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quantum biology
Here's a subject that has raised lots of hackles in the scientific community over the past several decades; often decreed wooish; yet gradually entering mainstream biology, initially regarding the navigation systems of migrating birds and sea turtles. The implication was that these animals had a means to perceive the Earth's magnetic field, and to engage with that possibility was to invite the specter of quantum effects on the macro realm of biological systems.

In a book i'm reading of late ("Life on the Edge", (the coming age of quantum biology) by Mcfadden and Al-Khalili, takes a dive into the details of the chemistry at the neural synapse...something that has intrigued me even before i postulated quarky's single quark hypothesis.
Sometimes i'm not sure if he was all that crazy.

It's a good read, btw. Lot's of decent journalism regarding the reporting on various experiments that have taken place over the years in the effort to understand certain migration not only birds and sea-turtles, but insects and even microbes.

The fields are gradually being unified.
Biological organisms are evidently making use of entangled particles.

Pretty exciting stuff.
Linky here:

quote: "Quantum biology is concerned with the influence of non-trivial quantum phenomena, as opposed to the so-called trivial quantum phenomena present in all biology by reduction to fundamental physics."

And I reckon that's where it goes wrong in that from a chemical (or should we specify 'biochemical') perspective, all quantum phenomena are indeed trivial. Ergo, quantum biology concerns itself with something (non trivial quantum effects) that simply does not exist as defined.
You can lead 'em to knowledge, but you can't make 'em think.
The second half of your post, Sparky, is really bizarre.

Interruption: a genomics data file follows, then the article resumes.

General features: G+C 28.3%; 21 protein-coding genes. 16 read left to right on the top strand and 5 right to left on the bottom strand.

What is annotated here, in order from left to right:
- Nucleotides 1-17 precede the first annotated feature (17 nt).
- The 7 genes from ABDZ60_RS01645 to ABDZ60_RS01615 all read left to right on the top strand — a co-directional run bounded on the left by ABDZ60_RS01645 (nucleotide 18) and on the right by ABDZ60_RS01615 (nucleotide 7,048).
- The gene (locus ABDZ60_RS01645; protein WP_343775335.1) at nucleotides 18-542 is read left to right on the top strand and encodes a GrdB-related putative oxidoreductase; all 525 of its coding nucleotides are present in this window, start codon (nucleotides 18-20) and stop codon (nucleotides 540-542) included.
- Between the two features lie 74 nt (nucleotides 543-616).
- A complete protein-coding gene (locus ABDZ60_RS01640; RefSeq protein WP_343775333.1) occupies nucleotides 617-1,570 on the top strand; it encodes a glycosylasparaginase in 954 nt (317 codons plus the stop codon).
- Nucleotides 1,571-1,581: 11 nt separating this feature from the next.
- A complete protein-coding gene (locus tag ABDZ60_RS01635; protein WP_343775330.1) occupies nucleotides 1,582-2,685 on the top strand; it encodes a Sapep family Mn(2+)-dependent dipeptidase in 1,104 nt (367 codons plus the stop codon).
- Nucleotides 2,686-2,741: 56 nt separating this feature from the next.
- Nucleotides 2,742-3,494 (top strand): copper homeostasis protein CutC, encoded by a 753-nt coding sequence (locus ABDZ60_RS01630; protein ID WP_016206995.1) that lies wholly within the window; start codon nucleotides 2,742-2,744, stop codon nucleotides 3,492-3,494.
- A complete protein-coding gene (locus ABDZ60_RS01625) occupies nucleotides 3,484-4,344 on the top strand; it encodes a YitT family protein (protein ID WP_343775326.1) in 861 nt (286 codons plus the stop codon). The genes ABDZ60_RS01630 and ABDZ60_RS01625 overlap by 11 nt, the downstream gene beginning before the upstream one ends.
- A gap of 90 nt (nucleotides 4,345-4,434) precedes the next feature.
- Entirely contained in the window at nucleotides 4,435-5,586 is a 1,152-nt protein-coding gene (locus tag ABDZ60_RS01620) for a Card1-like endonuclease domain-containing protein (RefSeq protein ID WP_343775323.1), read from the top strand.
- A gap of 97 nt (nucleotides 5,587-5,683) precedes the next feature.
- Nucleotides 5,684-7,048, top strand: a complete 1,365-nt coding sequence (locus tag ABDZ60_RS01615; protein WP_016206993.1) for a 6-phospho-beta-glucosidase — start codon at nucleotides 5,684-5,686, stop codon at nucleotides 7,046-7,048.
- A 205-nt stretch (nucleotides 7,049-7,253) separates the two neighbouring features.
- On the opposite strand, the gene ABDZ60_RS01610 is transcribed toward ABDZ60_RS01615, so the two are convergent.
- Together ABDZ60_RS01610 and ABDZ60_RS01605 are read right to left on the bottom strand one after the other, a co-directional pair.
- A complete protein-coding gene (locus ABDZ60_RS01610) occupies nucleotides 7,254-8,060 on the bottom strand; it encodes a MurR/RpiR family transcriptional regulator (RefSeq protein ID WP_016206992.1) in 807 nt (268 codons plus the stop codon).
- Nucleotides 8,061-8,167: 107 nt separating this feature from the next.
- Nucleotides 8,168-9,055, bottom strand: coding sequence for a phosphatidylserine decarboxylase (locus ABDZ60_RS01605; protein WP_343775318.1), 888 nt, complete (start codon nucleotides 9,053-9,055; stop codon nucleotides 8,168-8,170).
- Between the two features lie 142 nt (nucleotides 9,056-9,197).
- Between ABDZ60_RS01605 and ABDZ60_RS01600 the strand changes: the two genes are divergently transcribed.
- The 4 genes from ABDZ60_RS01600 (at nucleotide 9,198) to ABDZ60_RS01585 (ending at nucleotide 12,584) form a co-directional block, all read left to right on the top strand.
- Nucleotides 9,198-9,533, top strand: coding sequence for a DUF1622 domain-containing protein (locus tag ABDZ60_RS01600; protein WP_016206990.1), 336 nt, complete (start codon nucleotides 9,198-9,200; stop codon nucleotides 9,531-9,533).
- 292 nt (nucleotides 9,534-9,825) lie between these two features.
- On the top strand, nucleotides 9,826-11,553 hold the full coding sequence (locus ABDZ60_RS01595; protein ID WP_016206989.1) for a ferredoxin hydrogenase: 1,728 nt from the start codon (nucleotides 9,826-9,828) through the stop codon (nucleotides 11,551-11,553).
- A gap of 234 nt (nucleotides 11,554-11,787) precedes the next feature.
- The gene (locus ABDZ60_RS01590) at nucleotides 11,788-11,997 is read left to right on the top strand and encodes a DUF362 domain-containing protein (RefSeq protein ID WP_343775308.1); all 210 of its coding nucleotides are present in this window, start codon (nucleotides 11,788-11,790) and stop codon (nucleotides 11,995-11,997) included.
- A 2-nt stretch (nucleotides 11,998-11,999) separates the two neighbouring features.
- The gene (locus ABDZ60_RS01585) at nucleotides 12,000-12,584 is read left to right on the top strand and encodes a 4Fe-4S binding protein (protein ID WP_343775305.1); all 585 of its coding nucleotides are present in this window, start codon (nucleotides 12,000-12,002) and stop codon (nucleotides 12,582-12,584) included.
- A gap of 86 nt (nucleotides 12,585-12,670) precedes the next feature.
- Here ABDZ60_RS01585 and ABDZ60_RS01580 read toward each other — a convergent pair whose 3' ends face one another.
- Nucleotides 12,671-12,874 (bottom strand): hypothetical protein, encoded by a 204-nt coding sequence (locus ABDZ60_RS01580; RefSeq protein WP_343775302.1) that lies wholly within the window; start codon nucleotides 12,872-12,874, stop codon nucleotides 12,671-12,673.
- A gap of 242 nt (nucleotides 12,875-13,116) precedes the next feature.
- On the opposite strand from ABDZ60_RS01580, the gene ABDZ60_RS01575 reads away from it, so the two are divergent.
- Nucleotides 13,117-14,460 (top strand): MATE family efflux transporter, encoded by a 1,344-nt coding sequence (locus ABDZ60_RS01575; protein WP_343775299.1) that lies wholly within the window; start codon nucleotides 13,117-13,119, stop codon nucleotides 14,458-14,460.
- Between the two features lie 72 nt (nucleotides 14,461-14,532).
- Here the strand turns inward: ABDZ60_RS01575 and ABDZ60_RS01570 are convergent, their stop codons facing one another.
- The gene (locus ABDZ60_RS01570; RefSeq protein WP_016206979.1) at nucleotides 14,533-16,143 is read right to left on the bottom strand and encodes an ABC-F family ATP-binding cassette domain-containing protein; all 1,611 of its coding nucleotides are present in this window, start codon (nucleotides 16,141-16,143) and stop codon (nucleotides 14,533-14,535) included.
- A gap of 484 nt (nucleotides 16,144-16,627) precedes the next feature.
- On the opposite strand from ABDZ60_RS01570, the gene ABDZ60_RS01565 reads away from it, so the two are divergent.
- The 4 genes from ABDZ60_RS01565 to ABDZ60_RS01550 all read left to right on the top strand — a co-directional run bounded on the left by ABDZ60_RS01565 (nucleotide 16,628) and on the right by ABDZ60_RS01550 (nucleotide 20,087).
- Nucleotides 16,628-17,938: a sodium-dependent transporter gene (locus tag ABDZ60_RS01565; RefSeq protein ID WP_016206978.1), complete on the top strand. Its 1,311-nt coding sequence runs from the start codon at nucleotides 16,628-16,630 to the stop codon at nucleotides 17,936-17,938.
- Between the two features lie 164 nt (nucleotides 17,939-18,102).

Is that scientific double speak?

I'm not sure. Yet, I'm well aware of the opposition, and its troubles with allowing non-trivial quantum effects in biology.

Would you allow that certain bio-chemical apprati have evolved to perceive a basic awareness of magnetic fields?
As in bird migration navigation?
Are the tests and repeatable experiments simply getting it wrong?
If so, what is a competitive hypothesis for this growing body of evidence?

Or is the problem that definitions need to be upgraded as we enter territories that lack adequate language?
Why do homing pigeons get lost when a small magnet is attached to their wing or beak?

I sure can't detect a magnetic field as weak as the Earth's, but i have no need to. A migrating bird does.

anyway, i'm up for a discussion.
It's times like this I wish I'd had an education. Animal migration accuracy has long interested me too. The research that's been done Stanky, did they do one on them being able to detect molecular level tidal forces in ear fluids or somesuch? That was my fave amateur guess.

That eels and salmon and turtles and birds find their way to precise locations though is beyond just reading magnetic forces isn't it?
Salmon are said to trace a chemical signature from their 'home' stream, but turtles? Birds? even Monarch butterflies who turn up in the place their grandparents wintered over, but that they'd never seen and certainly weren't told about. How dey do dat??
Well, it seems we're starting to discover how dey do dat.
It just might not be what we'd like to hear.
It's always more complex than we'd like with nature and our quest for easy answers and a nap.

This is a field that, imho, is emerging from the cusp of woo.
Wouldn't be the first time.
stank asks: "Would you allow that certain bio-chemical apprati have evolved to perceive a basic awareness of magnetic fields?
As in bird migration navigation?"

Sure, I'd allow it.

I'd also allow for things like eyes and photosynthesis and any creature that can see or use sunlight to produce carbohydrates is using electromagnetic energy in the same way as birds, turtles, etc are using the Earths magnetic field to navigate.

I just don't see anything new in this and am therefore skeptical, especially when a new term is invented to cover it.

Quantum Biology indeed.
You can lead 'em to knowledge, but you can't make 'em think.

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